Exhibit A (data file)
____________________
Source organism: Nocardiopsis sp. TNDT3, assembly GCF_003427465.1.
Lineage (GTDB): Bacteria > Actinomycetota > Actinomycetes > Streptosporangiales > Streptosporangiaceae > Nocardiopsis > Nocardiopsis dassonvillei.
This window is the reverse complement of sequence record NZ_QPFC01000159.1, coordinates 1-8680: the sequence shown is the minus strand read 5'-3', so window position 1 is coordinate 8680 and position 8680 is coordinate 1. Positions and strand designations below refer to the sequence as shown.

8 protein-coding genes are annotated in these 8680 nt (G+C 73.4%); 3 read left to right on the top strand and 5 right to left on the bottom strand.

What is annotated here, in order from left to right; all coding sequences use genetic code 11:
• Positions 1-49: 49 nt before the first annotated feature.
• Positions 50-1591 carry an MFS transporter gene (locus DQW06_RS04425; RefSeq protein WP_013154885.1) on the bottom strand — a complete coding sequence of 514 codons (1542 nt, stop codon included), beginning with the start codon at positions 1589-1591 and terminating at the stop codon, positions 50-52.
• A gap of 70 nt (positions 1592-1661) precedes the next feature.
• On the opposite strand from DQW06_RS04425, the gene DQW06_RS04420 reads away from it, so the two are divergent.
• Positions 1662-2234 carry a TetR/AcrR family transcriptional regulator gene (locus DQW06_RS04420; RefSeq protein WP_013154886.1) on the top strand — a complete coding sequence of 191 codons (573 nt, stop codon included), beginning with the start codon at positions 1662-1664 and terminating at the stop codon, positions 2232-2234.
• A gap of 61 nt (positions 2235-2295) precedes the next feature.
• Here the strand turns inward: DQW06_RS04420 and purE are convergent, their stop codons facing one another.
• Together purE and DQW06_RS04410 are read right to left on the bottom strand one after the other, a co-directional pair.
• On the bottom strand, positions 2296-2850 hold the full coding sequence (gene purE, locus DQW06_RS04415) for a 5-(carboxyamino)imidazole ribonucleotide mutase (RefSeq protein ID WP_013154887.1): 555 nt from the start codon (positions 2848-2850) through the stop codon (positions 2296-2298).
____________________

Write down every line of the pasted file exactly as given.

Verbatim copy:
Source organism: Nocardiopsis sp. TNDT3, assembly GCF_003427465.1.
Lineage (GTDB): Bacteria > Actinomycetota > Actinomycetes > Streptosporangiales > Streptosporangiaceae > Nocardiopsis > Nocardiopsis dassonvillei.
This window is the reverse complement of sequence record NZ_QPFC01000159.1, coordinates 1-8680: the sequence shown is the minus strand read 5'-3', so window position 1 is coordinate 8680 and position 8680 is coordinate 1. Positions and strand designations below refer to the sequence as shown.

8 protein-coding genes are annotated in these 8680 nt (G+C 73.4%); 3 read left to right on the top strand and 5 right to left on the bottom strand.

What is annotated here, in order from left to right; all coding sequences use genetic code 11:
• Positions 1-49: 49 nt before the first annotated feature.
• Positions 50-1591 carry an MFS transporter gene (locus DQW06_RS04425; RefSeq protein WP_013154885.1) on the bottom strand — a complete coding sequence of 514 codons (1542 nt, stop codon included), beginning with the start codon at positions 1589-1591 and terminating at the stop codon, positions 50-52.
• A gap of 70 nt (positions 1592-1661) precedes the next feature.
• On the opposite strand from DQW06_RS04425, the gene DQW06_RS04420 reads away from it, so the two are divergent.
• Positions 1662-2234 carry a TetR/AcrR family transcriptional regulator gene (locus DQW06_RS04420; RefSeq protein WP_013154886.1) on the top strand — a complete coding sequence of 191 codons (573 nt, stop codon included), beginning with the start codon at positions 1662-1664 and terminating at the stop codon, positions 2232-2234.
• A gap of 61 nt (positions 2235-2295) precedes the next feature.
• Here the strand turns inward: DQW06_RS04420 and purE are convergent, their stop codons facing one another.
• Together purE and DQW06_RS04410 are read right to left on the bottom strand one after the other, a co-directional pair.
• On the bottom strand, positions 2296-2850 hold the full coding sequence (gene purE, locus DQW06_RS04415) for a 5-(carboxyamino)imidazole ribonucleotide mutase (RefSeq protein ID WP_013154887.1): 555 nt from the start codon (positions 2848-2850) through the stop codon (positions 2296-2298).